Texas has the eighth highest rate of new HIV diagnoses in the US and its dependent territories, with a new diagnosis rate of 15.7/100,000 people in 2018. That represents a small but steady decrease from 2009, when the rate was 17.7/100,000 people.
The overall rate also obscured considerable geographic, racial/ethnic, age and gender disparities. Rates of new HIV diagnoses are highest among males (26.0/100,000), Blacks (46.0/100,000), and those between 25 and 29 years of age (45.2/100,000), and the greatest increase in the proportion of new HIV diagnoses was among Hispanic MSM, from 23.6% to 30.3% of new diagnoses.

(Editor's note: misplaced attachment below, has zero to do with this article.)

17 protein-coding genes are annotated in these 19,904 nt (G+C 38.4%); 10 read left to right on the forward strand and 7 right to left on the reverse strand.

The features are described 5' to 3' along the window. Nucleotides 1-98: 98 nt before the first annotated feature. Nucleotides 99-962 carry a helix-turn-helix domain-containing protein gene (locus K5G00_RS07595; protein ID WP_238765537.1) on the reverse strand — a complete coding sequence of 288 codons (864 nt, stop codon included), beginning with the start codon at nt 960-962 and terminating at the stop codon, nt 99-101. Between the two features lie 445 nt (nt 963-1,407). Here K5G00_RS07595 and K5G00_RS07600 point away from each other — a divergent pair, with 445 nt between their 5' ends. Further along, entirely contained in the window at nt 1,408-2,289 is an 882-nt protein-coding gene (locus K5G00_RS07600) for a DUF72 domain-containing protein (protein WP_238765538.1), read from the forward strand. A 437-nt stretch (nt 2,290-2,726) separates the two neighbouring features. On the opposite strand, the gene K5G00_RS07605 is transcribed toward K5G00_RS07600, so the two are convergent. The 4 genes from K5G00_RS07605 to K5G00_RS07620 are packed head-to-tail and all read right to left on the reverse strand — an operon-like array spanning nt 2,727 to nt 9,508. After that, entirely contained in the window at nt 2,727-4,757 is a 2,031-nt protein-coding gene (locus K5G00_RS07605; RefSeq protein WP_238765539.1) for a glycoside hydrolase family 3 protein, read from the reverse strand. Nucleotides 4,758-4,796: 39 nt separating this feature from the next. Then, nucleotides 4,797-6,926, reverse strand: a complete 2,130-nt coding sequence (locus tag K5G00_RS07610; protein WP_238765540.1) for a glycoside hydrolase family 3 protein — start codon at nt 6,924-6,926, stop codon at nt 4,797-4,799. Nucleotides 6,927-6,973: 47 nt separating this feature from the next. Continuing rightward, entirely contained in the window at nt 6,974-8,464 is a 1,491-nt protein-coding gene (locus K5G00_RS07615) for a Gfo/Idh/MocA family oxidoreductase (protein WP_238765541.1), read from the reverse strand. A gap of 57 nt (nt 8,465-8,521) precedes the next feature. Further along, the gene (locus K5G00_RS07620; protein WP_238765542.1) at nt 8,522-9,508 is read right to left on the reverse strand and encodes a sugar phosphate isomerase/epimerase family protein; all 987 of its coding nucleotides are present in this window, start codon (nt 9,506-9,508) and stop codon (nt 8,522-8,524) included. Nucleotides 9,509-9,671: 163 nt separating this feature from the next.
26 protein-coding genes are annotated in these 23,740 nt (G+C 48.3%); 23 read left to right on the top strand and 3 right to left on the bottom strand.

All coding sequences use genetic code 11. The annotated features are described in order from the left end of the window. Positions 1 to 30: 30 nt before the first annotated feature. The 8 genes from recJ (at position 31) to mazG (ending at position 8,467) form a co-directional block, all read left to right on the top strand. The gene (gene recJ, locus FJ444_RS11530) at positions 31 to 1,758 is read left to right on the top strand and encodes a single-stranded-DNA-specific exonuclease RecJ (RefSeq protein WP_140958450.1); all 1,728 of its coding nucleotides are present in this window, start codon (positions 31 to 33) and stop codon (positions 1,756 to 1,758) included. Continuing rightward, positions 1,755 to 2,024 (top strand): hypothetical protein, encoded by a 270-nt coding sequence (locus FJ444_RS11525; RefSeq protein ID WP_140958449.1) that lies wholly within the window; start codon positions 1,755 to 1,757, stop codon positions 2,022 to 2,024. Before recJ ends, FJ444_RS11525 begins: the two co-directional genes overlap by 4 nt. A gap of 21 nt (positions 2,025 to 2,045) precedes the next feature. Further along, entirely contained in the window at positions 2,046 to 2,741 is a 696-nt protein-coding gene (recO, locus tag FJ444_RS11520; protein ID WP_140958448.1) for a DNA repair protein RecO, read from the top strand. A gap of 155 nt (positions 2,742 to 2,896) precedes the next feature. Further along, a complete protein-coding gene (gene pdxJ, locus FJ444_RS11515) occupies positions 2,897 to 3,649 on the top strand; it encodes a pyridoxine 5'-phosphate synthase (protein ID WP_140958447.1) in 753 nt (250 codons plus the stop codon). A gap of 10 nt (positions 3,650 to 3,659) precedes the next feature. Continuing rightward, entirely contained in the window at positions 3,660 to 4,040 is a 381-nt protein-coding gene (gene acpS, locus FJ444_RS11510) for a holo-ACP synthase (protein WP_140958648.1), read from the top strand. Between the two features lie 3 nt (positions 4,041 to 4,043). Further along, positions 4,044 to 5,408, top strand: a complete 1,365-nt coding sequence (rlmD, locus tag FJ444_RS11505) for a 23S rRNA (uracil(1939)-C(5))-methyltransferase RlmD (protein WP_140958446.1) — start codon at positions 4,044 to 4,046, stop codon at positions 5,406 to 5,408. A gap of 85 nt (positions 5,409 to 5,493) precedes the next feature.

The maps and charts below represent a brief overview of these rates, trends, and disparities. Data is taken from the Texas HIV Surveillance Report, 2018 (HIV/STD Epidemiology and Surveillance Branch, Texas Department of State Health Services).